After our first day, which was spent getting used to the zips and flying about as we pleased, we got up before dawn at 5:30 to embark on a trek with a guide to try and spot the elusive Gibbon. We started by literally running up a hill in the jungle trying to chase a sound that only the guide could hear. After an hour or so of not seeing much we went back to our tree for breakfast. After breakfast, more zipping and some long trekking… then more zipping…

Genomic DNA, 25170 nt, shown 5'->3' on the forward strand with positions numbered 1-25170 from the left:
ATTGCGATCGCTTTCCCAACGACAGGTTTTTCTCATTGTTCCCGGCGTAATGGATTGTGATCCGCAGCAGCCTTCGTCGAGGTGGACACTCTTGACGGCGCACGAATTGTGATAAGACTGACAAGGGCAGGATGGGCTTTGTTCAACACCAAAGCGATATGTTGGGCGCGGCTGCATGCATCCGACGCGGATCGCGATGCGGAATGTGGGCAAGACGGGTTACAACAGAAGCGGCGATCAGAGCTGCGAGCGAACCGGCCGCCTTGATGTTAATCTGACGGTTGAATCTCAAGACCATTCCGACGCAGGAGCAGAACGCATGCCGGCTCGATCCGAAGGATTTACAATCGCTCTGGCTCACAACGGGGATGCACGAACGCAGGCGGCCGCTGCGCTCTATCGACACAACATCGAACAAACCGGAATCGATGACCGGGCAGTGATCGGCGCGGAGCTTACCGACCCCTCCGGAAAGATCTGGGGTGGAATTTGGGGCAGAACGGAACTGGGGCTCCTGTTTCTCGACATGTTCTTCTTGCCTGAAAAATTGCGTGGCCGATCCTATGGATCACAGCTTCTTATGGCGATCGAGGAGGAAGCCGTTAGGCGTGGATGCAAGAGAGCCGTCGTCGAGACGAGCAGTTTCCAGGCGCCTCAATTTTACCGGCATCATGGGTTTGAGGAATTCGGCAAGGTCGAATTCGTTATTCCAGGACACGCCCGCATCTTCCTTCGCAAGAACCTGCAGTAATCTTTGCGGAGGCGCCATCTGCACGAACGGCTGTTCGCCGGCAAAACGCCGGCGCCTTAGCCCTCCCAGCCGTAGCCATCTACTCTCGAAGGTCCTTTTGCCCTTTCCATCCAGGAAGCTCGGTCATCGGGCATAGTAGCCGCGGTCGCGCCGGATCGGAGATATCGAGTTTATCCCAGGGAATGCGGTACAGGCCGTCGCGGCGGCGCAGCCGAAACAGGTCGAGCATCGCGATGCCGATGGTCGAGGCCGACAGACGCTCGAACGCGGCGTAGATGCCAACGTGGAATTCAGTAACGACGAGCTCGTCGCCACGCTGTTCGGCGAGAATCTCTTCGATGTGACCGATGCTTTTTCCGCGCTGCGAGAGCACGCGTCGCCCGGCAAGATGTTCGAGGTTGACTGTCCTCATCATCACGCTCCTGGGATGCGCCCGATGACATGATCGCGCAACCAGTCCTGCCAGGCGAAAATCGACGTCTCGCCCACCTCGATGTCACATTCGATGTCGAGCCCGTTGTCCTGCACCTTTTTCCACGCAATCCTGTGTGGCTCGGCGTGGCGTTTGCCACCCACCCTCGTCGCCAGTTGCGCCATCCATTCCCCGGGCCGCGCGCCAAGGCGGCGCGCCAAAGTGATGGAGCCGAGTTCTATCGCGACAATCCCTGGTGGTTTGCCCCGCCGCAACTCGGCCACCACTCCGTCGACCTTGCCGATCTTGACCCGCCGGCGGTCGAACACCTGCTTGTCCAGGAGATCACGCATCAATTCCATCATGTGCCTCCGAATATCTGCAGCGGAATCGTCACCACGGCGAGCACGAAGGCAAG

The next day, we decided to not bother running through the jungle as we thought we would have a better chance seeing the gibbons from our tree house if they were to appear. What a great move that turned out to be. At first we could hear them singing from a distance whilst still lying in bed and as the sound got louder and louder we could then eventually see them swinging from tree to tree on the ridge a few hundred metres away. As great as it was to see the gibbons, for me the true enjoyment came from their truly incredible song they sing together. There’s only one way I can really describe it (indulge me for a minute)… to me it sounded like a smooth high frequency sine wave note slowly having it’s cut off filter modulated by an LFO (low frequency oscillator) creating a gated effected that got louder and louder as more gibbons chimed in. So incredible that I’m sure The Chemical Brothers listened to some Gibbons before creating their electronic wonder pieces ;-). Probably a really unromantic way of describing such a sound, and most readers probably won’t understand it either hehe, but I’m sorry that’s the only way I know how. I suggest you come to Laos to hear it for yourself… if not that, I’m sure Wikipedia can enlighten you :p